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Biofuel boom could lead to life-threatening ozone pollution

Not long ago biofuels were seen as one of the major tools to combat climate change, but a large number of studies in recent years have shown that many first generation biofuels may have little climate benefit—and some are actually harmful—and are also linked to rising food prices. Now, a new study in Nature Climate Change warns that biofuels using fast-growing trees (polar, willow, and eucalytpus) could also exacerbate ground-level ozone pollution.

“Concerns about climate change and energy security are driving an aggressive expansion of bioenergy crop production and many of these plant species emit more isoprene than the traditional crops they are replacing,” the paper states.

Isoprene is a precursor to ozone, which as a ground-level pollutant is believed to cause many health-problems especially among the vulnerable, including premature death. The compound is produced by a number of species of trees, including those most likely to be grown en masse for bioenergy. The paper estimates that growing trees on 72 million hectares of land in Europe could result in 1,400 premature deaths on the continent annually at a cost of $7.1B. Currently, 22,000 people are estimated to die prematurely from ozone pollution in Europe every year. Ground-level ozone also reduces crop yields.

“The extent to which these crops will be grown is still a subject of much debate. Using all the land available (72 million hectare) must be seen as an extreme case, especially when food security is a priority,” Keith Goulding with Rothamsted Research said in response to the paper.

While planting trees for bioenergy would no doubt lead to an uptick in ozone pollution, it should be noted that burning fossil fuels—coal, oil, and gas—is generally seen as a larger and graver contributor to air pollution than tree plantations.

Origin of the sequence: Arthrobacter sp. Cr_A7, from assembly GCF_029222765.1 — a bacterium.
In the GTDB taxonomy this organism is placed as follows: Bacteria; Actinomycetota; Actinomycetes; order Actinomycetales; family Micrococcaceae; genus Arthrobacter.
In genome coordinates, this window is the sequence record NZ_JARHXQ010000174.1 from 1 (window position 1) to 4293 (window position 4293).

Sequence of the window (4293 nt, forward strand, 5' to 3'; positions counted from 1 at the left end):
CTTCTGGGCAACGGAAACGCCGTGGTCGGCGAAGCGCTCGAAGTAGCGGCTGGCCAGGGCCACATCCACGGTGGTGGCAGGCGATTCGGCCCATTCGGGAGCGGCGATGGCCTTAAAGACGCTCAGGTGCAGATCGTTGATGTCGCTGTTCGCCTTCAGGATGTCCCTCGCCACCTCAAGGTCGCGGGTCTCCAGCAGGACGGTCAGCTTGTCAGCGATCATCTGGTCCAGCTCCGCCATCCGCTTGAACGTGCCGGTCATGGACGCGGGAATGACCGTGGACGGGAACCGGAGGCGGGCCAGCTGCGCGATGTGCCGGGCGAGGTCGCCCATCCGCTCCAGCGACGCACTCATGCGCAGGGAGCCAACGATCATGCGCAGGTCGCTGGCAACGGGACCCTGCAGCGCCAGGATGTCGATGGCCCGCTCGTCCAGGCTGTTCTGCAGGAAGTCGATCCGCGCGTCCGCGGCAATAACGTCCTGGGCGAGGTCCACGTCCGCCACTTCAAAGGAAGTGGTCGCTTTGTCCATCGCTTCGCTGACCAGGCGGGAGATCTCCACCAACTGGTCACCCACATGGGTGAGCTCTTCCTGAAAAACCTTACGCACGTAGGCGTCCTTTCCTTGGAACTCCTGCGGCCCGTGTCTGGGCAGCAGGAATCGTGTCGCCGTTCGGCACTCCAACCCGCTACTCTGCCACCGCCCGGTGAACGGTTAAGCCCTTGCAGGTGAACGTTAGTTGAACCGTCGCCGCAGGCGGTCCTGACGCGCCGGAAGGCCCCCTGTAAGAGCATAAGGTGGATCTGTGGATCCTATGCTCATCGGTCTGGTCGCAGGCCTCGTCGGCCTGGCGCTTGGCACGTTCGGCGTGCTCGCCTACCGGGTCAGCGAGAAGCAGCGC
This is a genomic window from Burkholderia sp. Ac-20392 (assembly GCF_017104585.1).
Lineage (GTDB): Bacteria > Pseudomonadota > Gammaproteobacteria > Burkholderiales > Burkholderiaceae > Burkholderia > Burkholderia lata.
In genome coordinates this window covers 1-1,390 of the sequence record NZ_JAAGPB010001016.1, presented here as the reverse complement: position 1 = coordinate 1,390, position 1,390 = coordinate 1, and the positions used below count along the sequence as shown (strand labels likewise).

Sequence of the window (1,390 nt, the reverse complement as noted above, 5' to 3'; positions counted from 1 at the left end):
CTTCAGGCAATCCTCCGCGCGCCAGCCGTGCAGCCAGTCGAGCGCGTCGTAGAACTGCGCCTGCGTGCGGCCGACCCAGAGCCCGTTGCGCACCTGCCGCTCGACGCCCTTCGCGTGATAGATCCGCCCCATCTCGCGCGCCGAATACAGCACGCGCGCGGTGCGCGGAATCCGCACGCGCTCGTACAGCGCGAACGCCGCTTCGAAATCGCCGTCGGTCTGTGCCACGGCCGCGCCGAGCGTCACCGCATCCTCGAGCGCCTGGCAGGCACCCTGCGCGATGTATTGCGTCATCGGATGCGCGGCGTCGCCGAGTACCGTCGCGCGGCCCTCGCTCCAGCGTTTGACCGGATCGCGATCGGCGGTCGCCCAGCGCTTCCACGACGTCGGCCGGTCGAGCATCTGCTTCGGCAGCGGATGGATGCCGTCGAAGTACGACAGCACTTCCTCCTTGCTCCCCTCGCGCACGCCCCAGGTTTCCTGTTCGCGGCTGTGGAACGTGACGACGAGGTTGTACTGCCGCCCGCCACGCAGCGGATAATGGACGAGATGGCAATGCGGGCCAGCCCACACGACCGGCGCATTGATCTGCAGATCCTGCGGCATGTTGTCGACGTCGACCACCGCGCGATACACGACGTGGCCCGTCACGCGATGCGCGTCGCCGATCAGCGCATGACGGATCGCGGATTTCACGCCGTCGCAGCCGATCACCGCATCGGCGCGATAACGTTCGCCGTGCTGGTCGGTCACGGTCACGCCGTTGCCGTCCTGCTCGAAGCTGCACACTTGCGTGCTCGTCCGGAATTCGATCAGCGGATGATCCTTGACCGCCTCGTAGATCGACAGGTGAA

When asked about how potential isoprene pollution would compare to offsetting burning some fossil fuels, the study’s co-author, Nick Hewitt, told the Guardian, “We’re not in a position to make that comparison.”

The researchers do suggest that ozone pollution could possibly be mitigated through genetic engineering or growing the plantations in areas where the pollution wouldn’t have a significant impact.

In the end, research like this helps experts weigh the best option for biofuels, according to Ottoline Leyser, Director of the Sainsbury Laboratory at Cambridge.

“There are many different biofuel crops, cultivation methods, production and processing systems post-harvest, and different final biofuels. Each one has advantages and disadvantages, which must be compared to the advantages and disadvantages of alternative options,” he notes.

CITATION: K. Ashworth, O.Wild and C. N. Hewitt. Impacts of biofuel cultivation on mortality and
crop yields. Nature Climate Change. 2013.

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